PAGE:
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Thinking Better of “Bad Architecture”

“To work in architecture you are so much involved with society, with politics, with bureaucrats. It’s a very complicated process to do large projects. You start to see the society, how it functions, how it works. Then you have a lot of criticism about how it works.” — Ai Weiwei

No one sets out to make bad architecture.

Yet it is indisputable that bad architecture is built every day.

The architects responsible for this sub-par work, would not consider themselves “bad architects”, instead it’s more likely they’re doing their best.

It’s easy to criticise, but not overly instructive. Instead of descent into call out culture, how might we constructively consider how “bad architecture” happens?

Some things to consider:
. First, get curious. Why is it bad? Why might the building be the way it is?
. When it comes to our work, we don’t all have the same priorities. Others may measure the quality of their work in profit, time/speed, ease of construction, durability, materiality, etc. It’s not necessarily wrong, just a different perspective of the world. If you’d had the same experience they’d had, if you believed the same things they believed, you’d likely have the same priorities.
. We can’t always produce our best work all the time. It may be that for no one particular reason this project got away and became something less than capable. It happens, for myriad reasons.
. They had insurmountable hurdles. These may include budget, client instructions, Council controls, Council direction, time limitations, etc.
. Variation in professional skills. Some designers/architects are simply not as skilled or knowledgable in design as others. It doesn’t mean they’re not doing their best work.
. Different world view. Those that delivered the building may consider it a fine work. Everyone discerns architecture slightly differently, there is very little that has universal appeal and recognition.
. The project was “inherited” and those that took it over didn’t have the knowledge or skill to realise as originally conceived.
. Could you be wrong?
. What else?

We can never see the full picture. So in consideration of all this what might we now see? That there is variation in architecture for all sorts of reasons. It’s a lumpy, misshapen pursuit. Many professionals working hard. Doing their best work and trying to maintain liquidity if not make a profit in a challenging industry.

Making things better by making better things is worthwhile. Call out culture does not make things better.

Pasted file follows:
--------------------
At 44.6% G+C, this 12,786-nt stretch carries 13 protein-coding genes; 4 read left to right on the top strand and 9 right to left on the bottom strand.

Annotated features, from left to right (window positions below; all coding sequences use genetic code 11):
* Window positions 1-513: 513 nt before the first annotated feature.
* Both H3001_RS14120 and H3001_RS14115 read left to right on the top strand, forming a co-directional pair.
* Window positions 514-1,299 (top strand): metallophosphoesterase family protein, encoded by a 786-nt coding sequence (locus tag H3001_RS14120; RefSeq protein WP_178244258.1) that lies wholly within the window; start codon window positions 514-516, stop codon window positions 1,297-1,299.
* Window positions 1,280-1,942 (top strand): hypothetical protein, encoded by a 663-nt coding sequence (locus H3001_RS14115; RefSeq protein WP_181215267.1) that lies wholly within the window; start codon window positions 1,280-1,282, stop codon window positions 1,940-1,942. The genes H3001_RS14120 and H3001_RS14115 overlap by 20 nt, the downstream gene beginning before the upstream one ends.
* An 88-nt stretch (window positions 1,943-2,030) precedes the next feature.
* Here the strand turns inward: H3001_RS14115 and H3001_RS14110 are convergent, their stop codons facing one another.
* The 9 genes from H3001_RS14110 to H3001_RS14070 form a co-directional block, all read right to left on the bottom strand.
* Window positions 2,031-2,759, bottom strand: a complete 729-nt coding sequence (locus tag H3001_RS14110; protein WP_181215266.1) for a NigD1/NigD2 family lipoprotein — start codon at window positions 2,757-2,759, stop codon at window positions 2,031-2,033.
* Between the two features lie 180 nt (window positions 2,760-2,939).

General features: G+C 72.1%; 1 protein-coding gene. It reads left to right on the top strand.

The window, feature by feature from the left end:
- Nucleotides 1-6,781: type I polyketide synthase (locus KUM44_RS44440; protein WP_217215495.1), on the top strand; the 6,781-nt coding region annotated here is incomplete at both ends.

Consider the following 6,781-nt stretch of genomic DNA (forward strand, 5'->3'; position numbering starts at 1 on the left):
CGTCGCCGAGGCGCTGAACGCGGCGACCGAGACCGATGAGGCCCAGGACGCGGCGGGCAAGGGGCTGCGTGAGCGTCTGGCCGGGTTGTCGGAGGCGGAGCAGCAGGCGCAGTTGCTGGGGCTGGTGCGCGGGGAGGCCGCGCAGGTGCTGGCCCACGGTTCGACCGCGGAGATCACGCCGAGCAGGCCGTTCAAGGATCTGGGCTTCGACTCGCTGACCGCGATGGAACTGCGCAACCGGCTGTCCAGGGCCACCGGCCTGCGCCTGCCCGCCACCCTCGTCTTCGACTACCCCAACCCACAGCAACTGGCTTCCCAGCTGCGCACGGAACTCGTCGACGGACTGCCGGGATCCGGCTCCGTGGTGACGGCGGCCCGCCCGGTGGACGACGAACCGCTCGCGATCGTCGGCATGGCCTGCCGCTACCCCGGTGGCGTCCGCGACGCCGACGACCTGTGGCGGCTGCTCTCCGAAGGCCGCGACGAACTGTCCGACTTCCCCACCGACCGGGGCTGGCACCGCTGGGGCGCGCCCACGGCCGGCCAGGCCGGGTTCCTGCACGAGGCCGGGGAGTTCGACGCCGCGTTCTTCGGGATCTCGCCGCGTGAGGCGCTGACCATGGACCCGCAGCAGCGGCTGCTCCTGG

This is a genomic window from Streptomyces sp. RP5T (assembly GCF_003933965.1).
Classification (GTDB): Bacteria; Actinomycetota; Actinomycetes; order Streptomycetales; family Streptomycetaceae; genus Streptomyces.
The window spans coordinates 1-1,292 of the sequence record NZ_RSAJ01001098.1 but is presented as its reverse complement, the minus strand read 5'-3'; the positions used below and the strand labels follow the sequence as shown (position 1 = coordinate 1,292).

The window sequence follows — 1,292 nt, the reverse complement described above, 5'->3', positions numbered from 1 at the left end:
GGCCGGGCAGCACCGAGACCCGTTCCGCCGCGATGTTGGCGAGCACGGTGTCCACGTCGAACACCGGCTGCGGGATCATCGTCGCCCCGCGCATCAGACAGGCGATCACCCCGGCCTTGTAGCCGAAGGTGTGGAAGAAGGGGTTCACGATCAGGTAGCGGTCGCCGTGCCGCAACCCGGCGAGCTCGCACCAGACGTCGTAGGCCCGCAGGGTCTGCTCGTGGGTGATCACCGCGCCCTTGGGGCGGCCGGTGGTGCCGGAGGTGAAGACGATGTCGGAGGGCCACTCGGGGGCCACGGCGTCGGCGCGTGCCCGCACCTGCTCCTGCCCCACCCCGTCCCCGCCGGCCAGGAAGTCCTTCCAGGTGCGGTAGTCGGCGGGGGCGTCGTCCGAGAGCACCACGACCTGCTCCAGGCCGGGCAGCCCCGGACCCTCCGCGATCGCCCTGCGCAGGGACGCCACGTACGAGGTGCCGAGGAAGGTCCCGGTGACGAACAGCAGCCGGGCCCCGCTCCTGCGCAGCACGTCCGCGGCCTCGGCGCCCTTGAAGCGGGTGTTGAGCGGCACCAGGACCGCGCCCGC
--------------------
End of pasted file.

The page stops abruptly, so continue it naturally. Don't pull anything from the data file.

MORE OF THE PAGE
How then do we help make better architecture from all this? Legislation? Few architects appreciate the limitations legislation places on the creative side of the profession, although it may bring the bottom up. What if we took to time to find out why exactly bad architecture gets built?

So time to once again get curious. How might you help or more significantly how might this present an opportunity?

It’s likely that not all below is applicable but here’s some thoughts on making things better:
. Is there a business opportunity in this for your practice?
. Is there an opportunity to reach out to an architect, a developer, a Local Council responsible? How might you support them?
. Is it an opportunity to do some marketing by writing constructively about a particular project and illustrate your professional skills. It doesn’t need to be beautifully written, it could be dot points of where perhaps the project went awry and how it might be improved. Was there a better strategy for the site? Why? What value does it bring?
. Does the architect responsible do a lot of work? Maybe there’s the opportunity to collaborate and you can bring your design skills and insights to assist on their future projects.
. If it was Council’s controls that are at fault, it would be worthwhile reaching out to Council, the Councillors, the Planners, the GM and illustrate the consequences of their controls and how they may be amended to make them better. Offer your services or at least offer insights.
. Take the time to simply hone your own skills by reviewing the project, understanding what might have been possible on the site, how it might have been done instead, what might be a better way. In order to more fully ensure that you really understand it, explain it to someone else. It could be an opportunity to help teach others, to build client relationships, or simply to ensure you are building your own skills to do better work in the future.
. How might you be more generous?

To make better architecture, the profession needs to work together. No level of unconstructive criticism will assist in this pursuit.

Bringing empathetic insight, curiosity and a generous mindset is a good start in making architecture better.

Michael is the founder of unmeasured, supporting architects in their practice through coaching, workshops and community.

Helping architects find their desire lines in practice.

Photo by Aleksandar Pasaric on Pexels

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Michael Lewarne

Michael Lewarne

| Not inclined to stay inside the | lines.

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